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Summary of the NSA function of the IAA

The Irish Aviation Authority (IAA) is the National Supervisory Authority (NSA) under the performance and charging schemes of the Single European Sky. 

Before the implementation of Regulation (EU) 1191/2010 laying the common charging scheme under the Single European Sky, we (as the Commission for Aviation Regulation) set the level of revenues that the IAA Air Navigation Service Provider (ANSP) could collect in charges of terminal air navigation services levied on users at Cork, Dublin and Shannon airports. Documents relating to Aviation Terminal Services Charges (ATSC) determinations published between 2002 and 2011 are here.

What is the Single European Sky?

The Single European Sky is an initiative to reform air traffic management in Europe in order to support continued air traffic growth under the safest, most cost-efficient, flight-efficient and environmentally friendly conditions. Cost efficiency in air navigation services should enable the key objectives of harmonising the European airspace, reducing delays, increasing safety standards and flight efficiency to reduce the environmental impact of aviation.

The European system of air navigation services covers 37 air navigation service providers. The Single European Sky integrates third countries into the EU legal framework to provide benefits to the pan-European dimension of the network. It also supports international cooperation, for example with the International Civil Aviation Organization (ICAO).

What are the Single European Sky Performance and Charging Schemes?

The Single European Sky performance and charging schemes are the instruments of economic regulation of air navigation service providers.

Under the Performance Scheme, the European Commission periodically adopts EU-wide performance targets in the key performance areas of safety, environment, airspace capacity and cost efficiency. The European Commission approves National or Functional Airspace Block (FAB) performance plans that are consistent with EU-wide targets.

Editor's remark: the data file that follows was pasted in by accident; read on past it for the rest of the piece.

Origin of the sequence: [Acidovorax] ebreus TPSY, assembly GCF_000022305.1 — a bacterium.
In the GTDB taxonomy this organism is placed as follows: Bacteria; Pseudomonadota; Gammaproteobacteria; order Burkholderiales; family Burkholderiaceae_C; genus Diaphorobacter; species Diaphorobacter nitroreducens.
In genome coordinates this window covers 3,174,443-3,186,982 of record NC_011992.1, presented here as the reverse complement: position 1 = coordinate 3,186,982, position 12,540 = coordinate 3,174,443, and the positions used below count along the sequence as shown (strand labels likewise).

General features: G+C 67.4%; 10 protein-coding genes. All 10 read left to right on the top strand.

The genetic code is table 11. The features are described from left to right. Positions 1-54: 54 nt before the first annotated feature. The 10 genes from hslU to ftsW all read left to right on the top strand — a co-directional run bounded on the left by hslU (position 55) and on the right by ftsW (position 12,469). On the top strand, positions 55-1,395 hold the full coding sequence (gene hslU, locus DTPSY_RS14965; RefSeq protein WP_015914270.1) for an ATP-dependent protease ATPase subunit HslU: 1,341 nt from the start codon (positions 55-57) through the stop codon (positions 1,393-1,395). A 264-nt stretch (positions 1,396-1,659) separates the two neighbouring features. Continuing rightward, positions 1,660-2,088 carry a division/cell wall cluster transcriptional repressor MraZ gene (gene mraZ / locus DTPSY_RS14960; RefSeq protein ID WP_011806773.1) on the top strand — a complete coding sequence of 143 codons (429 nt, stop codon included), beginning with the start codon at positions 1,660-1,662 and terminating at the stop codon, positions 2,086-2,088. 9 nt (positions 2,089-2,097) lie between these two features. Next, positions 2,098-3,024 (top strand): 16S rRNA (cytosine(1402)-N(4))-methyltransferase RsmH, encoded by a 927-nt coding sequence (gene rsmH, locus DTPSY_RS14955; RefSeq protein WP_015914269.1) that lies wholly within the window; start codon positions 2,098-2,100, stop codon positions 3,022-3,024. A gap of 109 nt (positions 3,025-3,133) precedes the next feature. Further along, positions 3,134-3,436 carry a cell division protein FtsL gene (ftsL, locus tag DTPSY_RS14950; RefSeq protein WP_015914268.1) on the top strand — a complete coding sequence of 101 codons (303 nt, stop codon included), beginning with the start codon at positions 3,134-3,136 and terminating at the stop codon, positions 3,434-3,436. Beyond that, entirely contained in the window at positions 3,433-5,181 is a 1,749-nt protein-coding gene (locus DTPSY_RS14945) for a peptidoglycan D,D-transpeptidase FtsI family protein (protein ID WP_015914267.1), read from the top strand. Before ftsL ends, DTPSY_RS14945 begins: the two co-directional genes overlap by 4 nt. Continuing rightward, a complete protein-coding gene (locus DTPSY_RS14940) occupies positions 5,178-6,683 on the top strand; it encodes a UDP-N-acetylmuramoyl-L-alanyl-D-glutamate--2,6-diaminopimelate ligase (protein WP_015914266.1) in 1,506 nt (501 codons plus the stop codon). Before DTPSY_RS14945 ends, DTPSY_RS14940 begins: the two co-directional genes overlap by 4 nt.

National Supervisory Authorities draw up draft Performance Plans which are subject to consultation with air navigation service providers, airspace users' representatives, and, where relevant, airport operators and airport coordinators. Performance plans are based on the business plans of air navigation service providers and include the sharing of some financial risks between air navigation service providers and airspace users. Draft Performance Plans are then approved by the European Commission.

Under the Charging Scheme, user en route and terminal charges are calculated based on the targets in the key performance area of cost efficiency. The charging scheme aims to achieve greater transparency with respect to the determination, imposition and enforcement of charges to airspace users.

What are Reference Periods?

EU-wide targets and performance plans apply during reference periods that cover a minimum of three years and a maximum of five years. The first reference period (RP1) ran for three years from 2012 to 2014, and the second reference period (RP2) ran for five years from 2015 to 2019. The third reference period (RP3) is scheduled to run from 2020 to 2024.

What is the role of the NSA in the context of Performance and Charging Regulation?

The NSA operates under the following EU regulations under the Single European Sky:

  • Regulation 549/2004 laying down the framework for the creation of the Single European Sky. Article 11 provides for the set up of performance schemes for air navigation services which review, monitor and benchmark performance targets on safety, environment, capacity and cost-efficiency.
  • Regulation 550/2004 on the provision of air navigation services in the Single European Sky. Article 12(4) provides us right of access to the accounts of air navigation service providers. Chapter III provides for the set up of a charging scheme for air navigation services that contributes to the achievement of greater transparency with respect to the determination, imposition and enforcement of charges to airspace users.
  • Implementing Regulation (EU) 2019/317 laying down an adapted regulatory framework for the third reference period (RP3) of the performance scheme. It revises and consolidates the rules contained in Implementing Regulations (EU) 390/2013 and 391/2013.